Sometimes we turn to fiction for the things we don’t understand. My favorite novels are about a lunatic, a pedophile, twins with an incestuous relationship—Don Quixote, Lolita, The God of Small Things, respectively. These books have brought me to the shores of the unforeseen and the unexplainable. Looking at things from the other side of the mirror has value; this is what we’re after when we read fiction—we want to be taken far away, and we want to return, with something new to show.
The third in a trilogy following three generations of Kurdish-Iranian men as they leave their homeland and take on new identities, Laleh Khadivi’s A Good Country gets at our most modern interrogation—what is the path to terrorism, how does it unfold, and how is it possible?
If you’ve ever wondered about these questions, this is the book for you. An unblinking coming-of-age portrait of an American-islamist radical recruit, A Good Country is a heartbreaking story you won't soon forget.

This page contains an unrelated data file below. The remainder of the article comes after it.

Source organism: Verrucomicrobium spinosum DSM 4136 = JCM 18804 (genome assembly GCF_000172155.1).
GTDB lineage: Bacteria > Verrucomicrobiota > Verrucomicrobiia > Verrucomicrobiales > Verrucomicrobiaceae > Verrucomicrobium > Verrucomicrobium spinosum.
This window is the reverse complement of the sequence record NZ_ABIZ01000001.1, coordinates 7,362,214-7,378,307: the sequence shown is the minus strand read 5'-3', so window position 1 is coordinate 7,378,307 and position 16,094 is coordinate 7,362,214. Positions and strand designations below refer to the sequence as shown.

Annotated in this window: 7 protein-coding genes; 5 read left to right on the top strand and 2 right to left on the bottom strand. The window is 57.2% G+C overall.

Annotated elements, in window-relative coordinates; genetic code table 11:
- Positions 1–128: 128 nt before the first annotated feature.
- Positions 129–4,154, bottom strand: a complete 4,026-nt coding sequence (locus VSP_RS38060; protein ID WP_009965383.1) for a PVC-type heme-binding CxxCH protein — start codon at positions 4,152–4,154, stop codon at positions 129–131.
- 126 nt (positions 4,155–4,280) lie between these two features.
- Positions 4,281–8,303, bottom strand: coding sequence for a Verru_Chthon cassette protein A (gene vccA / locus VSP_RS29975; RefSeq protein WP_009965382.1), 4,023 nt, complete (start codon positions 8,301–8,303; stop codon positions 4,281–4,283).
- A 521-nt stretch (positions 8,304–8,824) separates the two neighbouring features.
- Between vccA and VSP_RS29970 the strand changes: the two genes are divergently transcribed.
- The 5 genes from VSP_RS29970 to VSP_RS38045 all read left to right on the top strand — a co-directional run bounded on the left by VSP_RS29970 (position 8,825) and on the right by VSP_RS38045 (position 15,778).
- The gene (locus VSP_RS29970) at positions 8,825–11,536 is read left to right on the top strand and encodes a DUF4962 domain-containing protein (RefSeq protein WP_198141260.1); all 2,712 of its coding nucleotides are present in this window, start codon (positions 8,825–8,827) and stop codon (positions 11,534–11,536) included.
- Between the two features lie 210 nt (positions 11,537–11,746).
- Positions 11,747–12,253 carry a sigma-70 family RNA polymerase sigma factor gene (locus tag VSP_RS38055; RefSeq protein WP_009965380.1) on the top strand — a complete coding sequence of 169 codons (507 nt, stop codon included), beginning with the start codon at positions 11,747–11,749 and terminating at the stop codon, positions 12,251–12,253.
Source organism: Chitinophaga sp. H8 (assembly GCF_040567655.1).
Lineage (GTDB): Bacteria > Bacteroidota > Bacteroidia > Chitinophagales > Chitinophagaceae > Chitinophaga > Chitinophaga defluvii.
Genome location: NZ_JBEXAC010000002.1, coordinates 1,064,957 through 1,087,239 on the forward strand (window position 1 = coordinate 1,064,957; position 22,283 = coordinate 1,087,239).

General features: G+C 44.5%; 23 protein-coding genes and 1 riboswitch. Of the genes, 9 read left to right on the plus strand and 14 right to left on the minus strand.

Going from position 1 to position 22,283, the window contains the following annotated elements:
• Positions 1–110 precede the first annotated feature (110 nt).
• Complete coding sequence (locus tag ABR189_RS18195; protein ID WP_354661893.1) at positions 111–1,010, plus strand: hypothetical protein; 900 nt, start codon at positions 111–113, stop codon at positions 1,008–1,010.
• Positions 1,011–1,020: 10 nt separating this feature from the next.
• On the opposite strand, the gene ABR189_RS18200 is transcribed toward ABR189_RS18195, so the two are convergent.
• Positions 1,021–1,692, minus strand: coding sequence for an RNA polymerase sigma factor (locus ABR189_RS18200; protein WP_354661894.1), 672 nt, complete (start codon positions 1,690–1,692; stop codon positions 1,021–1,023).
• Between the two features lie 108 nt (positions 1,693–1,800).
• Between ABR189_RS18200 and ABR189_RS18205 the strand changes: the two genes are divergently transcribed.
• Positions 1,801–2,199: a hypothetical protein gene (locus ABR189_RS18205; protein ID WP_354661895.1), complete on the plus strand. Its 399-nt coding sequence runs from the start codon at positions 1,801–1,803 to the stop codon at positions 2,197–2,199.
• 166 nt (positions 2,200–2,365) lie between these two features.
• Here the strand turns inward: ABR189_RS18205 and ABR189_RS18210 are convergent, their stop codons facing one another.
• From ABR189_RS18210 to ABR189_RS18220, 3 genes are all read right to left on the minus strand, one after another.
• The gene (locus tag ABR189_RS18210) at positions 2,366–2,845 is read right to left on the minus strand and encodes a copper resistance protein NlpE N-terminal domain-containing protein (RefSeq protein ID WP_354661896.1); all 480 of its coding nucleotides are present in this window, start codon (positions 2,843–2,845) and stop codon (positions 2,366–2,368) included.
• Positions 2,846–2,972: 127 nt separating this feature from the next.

“This was high school,” Laleh Khadivi writes. “You started out as one thing and ended as something else.” In A Good Country, Khadivi explores teenagedom as a phase of combustion in this story of a young Iranian-American boy’s radicalization. Born in an affluent community in Orange County, Reza Courdee goes from model immigrant, to stoner, to a boy shunned by his friends and targeted for his skin in the wake of a terrorist event, to a young man searching for what is right and wrong, true and false. In this search, he chooses a path which happens to be a false promise.
It is hard to imagine, at the book's onset, how Khadivi will get from one end of the social spectrum to the other -- from the inconsequential pressures of a sunny high school and prospects of Bay Area Ivy Leagues to war-torn Syria, where Rez’s boundless dreaming bottoms out as he realizes he’s signed up to join a radical Islamist militant group, and that the new country promised, the great utopia, does not exist.